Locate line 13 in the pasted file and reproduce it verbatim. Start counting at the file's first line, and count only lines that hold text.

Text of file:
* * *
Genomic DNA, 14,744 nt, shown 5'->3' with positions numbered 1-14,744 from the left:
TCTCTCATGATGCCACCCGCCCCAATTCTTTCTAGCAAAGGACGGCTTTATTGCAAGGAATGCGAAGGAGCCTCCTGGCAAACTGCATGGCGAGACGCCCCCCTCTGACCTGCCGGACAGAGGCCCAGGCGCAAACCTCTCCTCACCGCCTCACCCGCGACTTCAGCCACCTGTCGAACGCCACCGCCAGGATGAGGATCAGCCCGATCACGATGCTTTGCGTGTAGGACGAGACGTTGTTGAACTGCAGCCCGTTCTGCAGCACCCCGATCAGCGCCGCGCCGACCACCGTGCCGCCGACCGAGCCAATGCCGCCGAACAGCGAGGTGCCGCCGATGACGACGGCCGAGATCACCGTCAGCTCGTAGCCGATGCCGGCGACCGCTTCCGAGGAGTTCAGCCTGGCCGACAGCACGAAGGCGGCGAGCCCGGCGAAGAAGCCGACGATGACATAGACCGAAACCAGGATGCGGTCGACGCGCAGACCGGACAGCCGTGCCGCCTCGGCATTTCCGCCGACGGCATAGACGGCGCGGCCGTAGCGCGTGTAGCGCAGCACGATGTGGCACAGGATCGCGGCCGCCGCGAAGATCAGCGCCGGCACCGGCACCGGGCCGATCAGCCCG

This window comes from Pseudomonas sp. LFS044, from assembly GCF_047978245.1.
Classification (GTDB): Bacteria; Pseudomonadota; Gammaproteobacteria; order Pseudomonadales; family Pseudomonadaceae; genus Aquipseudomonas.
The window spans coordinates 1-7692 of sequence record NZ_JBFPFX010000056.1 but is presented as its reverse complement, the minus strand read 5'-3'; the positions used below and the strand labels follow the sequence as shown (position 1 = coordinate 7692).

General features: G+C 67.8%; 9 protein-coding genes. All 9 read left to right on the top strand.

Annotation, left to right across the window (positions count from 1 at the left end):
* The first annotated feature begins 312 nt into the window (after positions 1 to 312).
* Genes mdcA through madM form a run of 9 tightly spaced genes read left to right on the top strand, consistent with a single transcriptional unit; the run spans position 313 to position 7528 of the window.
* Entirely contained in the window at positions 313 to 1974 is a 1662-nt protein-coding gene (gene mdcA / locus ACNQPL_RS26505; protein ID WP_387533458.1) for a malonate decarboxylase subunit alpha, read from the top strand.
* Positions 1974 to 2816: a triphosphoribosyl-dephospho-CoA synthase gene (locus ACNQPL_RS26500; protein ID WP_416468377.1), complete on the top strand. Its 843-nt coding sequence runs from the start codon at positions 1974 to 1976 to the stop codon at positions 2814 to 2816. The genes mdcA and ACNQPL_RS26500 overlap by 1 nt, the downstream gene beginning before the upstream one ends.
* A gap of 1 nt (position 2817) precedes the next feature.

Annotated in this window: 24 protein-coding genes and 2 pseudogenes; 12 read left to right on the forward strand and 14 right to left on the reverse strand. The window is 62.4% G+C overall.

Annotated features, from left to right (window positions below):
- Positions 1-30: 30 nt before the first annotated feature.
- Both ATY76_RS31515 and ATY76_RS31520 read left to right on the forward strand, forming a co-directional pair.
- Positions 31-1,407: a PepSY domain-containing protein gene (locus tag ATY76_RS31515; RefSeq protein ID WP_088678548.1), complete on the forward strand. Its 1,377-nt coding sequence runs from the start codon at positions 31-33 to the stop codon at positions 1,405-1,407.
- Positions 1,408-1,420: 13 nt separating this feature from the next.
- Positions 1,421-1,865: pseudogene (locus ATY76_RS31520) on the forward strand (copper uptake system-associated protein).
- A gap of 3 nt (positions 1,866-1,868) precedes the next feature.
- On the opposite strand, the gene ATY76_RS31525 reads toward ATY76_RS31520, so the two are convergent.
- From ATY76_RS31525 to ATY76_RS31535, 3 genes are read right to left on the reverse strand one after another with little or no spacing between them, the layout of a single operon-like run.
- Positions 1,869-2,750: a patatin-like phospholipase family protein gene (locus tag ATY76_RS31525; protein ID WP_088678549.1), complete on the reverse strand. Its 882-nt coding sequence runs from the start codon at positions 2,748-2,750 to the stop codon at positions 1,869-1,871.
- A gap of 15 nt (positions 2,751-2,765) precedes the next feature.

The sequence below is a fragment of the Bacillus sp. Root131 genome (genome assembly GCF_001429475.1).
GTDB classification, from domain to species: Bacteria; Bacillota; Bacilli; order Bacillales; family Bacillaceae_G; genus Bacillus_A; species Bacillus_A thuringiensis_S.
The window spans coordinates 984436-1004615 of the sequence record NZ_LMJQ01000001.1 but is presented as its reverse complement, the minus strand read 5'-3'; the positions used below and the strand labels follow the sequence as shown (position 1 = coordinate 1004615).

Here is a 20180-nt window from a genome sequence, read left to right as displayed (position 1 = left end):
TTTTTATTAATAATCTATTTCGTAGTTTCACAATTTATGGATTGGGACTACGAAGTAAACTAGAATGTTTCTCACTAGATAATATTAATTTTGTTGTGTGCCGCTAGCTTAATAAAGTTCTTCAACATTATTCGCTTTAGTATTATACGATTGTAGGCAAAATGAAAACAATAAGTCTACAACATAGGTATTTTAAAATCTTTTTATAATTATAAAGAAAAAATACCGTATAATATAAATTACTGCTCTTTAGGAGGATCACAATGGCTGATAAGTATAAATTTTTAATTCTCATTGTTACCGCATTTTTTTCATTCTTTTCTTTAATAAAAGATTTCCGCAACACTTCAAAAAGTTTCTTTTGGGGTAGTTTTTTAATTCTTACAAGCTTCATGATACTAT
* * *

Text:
Annotated in this window: 24 protein-coding genes and 2 pseudogenes; 12 read left to right on the forward strand and 14 right to left on the reverse strand. The window is 62.4% G+C overall.